Phew, June has flown by and a lot has happened in the world of digital marketing! Google dominated the headlines this month, from a debacle with Genius to a new core update. Keep reading to learn more about all of the new changes that have happened in the last few weeks and what they mean for you!
Google vs. Genius
In case you haven’t heard, Genius.com has accused Google of copying its song lyrics and posting them in Google Search without any attribution or payment. The Wall Street Journal originally posted the story, where Genius claims that they can prove Google has lifted their content with a very unique argument: the use of apostrophes.
To prove their case, Genius began using two variations of apostrophes in their lyrics- a straight apostrophe and a curled apostrophe. Using these two variations, Genius alternated the type of apostrophe to form a pattern that when decoded using morse code reads, “red-handed.” Pretty clever. When this pattern of apostrophes was then found on Google SERPs, Google had its own explanation.
According to Google, the lyrics found on their SERPs are licensed and not lifted from other sites and to sort this out, they would begin investigating their data licensing partners for good practices. Then, the story got even more interesting.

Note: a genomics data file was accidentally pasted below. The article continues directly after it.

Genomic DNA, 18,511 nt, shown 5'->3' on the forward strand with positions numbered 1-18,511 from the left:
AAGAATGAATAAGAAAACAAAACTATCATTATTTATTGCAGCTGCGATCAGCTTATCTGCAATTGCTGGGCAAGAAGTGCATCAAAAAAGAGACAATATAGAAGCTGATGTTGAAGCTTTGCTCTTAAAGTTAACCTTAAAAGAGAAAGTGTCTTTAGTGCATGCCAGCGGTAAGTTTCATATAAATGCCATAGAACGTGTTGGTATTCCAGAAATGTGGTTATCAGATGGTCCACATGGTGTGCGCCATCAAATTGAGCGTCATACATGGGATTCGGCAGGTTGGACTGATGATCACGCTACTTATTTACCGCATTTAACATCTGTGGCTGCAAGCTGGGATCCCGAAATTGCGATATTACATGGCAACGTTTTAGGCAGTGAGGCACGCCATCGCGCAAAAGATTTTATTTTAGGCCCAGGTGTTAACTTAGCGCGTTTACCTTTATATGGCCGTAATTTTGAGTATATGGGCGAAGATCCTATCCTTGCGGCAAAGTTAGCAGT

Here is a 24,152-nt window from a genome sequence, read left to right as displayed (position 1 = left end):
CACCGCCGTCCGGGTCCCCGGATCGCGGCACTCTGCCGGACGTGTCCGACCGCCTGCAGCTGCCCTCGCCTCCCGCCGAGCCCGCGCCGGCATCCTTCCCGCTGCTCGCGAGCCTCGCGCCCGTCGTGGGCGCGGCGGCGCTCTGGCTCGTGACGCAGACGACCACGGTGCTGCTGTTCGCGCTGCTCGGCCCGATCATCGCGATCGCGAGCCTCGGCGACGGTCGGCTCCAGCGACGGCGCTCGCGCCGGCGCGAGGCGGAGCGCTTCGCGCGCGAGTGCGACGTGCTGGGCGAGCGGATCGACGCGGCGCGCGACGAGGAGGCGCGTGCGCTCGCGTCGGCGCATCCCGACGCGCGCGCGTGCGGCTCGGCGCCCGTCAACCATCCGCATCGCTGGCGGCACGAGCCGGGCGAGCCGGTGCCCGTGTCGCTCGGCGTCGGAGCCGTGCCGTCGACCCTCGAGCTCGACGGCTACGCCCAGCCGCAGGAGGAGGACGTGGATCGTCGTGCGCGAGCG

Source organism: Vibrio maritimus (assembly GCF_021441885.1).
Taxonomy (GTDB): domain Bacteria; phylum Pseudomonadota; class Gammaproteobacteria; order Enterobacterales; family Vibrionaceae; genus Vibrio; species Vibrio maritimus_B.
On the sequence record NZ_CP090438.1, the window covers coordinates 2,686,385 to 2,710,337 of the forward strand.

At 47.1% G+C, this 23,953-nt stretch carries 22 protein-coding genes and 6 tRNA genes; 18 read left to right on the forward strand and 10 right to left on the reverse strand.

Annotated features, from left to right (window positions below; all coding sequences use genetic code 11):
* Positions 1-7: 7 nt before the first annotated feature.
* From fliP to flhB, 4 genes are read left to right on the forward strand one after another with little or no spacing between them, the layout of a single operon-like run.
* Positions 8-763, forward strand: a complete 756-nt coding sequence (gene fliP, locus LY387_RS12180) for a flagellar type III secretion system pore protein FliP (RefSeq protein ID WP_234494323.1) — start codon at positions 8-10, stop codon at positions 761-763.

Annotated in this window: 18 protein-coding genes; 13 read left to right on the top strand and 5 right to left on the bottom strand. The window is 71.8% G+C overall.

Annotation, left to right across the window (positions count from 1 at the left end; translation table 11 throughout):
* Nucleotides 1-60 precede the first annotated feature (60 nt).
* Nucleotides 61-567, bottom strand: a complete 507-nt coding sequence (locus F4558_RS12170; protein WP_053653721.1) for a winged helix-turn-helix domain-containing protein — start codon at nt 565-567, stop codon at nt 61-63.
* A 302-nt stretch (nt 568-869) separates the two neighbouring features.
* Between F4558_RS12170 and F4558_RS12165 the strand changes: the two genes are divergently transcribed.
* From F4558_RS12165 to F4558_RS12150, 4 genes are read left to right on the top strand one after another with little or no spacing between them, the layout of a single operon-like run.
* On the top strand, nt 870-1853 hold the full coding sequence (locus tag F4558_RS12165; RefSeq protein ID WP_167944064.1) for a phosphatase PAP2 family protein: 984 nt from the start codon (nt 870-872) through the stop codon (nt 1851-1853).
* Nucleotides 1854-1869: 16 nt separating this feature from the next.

Lyrics in info boxes on Google Search are licensed, we don’t generate them from other sites on the web. We’re investigating this issue and if our data licensing partners are not upholding good practices, we will end our agreements.
— Google Communications (@Google_Comms) June 16, 2019
LyricFind, one of the lyric sites licensed by Google made a statement that they may have unknowingly sourced Genius lyrics. You can read the full LyricFind post here, but basically, the story is that Google paid LyricFind for lyrics which may have inadvertently been from Genius, so Google is saying, “It’s not our fault.”
In the end, Google is trying to make reparations by beginning to attribute the third-party providers in which they license from in their information boxes with lyrics.
June 2019 core update
Another core update has rolled in, and this time Google even announced it. The update began on June 3rd and was fully live on June 8th, overlapping with another update Google rolled out called the Diversity Update (we’ll talk about this later). Because of the overlapping updates, it’s more difficult to determine what the core update was affecting, but here is what people are thinking.
According to notable SEO expert Marie Haynes, the update may have affected health, eCommerce, and news sites. There is the possibility that this was another update targeting E-A-T (expertise, authoritativeness, trustworthiness), specifically the trustworthiness of a site.
For medical sites, Google notes in their Quality Raters Guidelines (QRG) that pages on scientific topics should represent well-established scientific consensus. Google might be using external factors, like reviews, to determine a site’s reputation and deem trustworthiness.